During the early to mid-2010s, the Philadelphia 76ers went through a strenuous rebuild that now goes by "The Process." The phrase "Trust The Process" was a battling cry for the 76ers during their rebuild years and it remains one of Joel Embiid's favorite things to say. Now, the 76ers are one of the best teams in the NBA, boasting the talents of future MVP winner Embiid and point guard Ben Simmons.

Ever since being drafted first overall by the 76ers in 2016, there have been a ton of expectations placed on Simmons, and rightfully so. After all, he's a 6'11" point guard who can bully people in the paint while delivering shutdown defense on the opposite end of the floor. In fact, a few years ago, there were people saying that he was a better player than Embiid and that the 76ers should build the team around him.

Embiid and Simmons should theoretically be one of the best duos in the entire NBA. After all, Embiid was a finalist for the MVP award while Simmons was a finalist for Defensive Player of the Year. Ninety-nine percent of the time, this would be a recipe for success. This is especially true when you consider how the 76ers finished with the best record in the Eastern Conference and heading into the playoffs, they were one of the favorites to win it all. Unfortunately, if there is anything the playoffs have proven thus far, it's that Simmons is an inconsistent offensive liability who has cost his team multiple games in the second round.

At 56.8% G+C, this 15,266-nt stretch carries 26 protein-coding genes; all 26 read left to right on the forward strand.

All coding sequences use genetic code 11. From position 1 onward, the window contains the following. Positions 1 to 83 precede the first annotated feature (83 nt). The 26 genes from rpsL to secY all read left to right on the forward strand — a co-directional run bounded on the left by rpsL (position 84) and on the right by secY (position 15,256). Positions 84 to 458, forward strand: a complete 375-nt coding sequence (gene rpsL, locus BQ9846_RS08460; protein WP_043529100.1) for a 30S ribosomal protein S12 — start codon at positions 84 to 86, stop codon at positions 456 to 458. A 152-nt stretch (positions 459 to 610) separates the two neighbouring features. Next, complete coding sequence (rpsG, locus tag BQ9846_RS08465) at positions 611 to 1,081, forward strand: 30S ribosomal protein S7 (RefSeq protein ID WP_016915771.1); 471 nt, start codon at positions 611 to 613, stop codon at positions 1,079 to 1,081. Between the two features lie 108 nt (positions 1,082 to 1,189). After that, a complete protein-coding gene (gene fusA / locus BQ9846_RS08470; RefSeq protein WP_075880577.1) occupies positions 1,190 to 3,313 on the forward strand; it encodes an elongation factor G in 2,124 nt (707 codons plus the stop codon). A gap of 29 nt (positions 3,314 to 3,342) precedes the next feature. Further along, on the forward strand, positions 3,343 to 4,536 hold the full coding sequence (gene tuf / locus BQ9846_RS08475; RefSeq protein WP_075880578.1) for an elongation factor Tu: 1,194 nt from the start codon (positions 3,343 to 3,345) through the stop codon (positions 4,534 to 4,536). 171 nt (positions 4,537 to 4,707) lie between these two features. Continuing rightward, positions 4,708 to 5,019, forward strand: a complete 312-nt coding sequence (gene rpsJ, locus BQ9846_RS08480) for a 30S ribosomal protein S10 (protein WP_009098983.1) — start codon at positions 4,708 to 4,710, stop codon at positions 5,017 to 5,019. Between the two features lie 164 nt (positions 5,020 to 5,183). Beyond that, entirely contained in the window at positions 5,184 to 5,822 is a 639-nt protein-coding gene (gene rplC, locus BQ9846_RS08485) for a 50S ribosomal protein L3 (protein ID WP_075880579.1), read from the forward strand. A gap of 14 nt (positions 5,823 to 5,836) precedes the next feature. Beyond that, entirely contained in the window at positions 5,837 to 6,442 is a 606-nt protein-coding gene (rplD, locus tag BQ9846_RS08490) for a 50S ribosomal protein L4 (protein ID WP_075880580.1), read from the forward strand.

Ben Simmons

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Simply put, Simmons is a point guard and he can't shoot the ball. Throughout the history of the NBA, there have been plenty of legendary bigs who scored a lot of points, but struggled when it came to their jump shots. Simmons is an interesting case because as a point guard, you are expected to be able to shoot three-pointers and mid-range jumpers. If you've followed Simmons' career then you know how pitiful his three-point shooting has been over the years. In fact, every single summer, Simmons takes to social media to show off all the work he's doing when it comes to his shooting, but as soon as the season starts, he goes back to his old ways. When Simmons is open for a three, he typically ends up passing the ball or running into the lane for a layup. It has gotten to the point where teams will leave him wide open because they know he's not going to make the shot.

Throughout the regular season, these shooting woes weren't a cause for concern because his defensive game was on a completely different level. Simmons was shutting down some of the best players in the entire league and other superstars were taking notice. In the middle of the season, Simmons declared himself the best defender in the NBA -- and no one was really arguing with him about it. At the time of writing this, the Sixers were down 3-2 to the Hawks, although they eventually won Game 6 to propel themselves to a Game 7. Despite this, Simmons only had 6 points, and it was yet another dire offensive performance, where he could be seen air balling layups.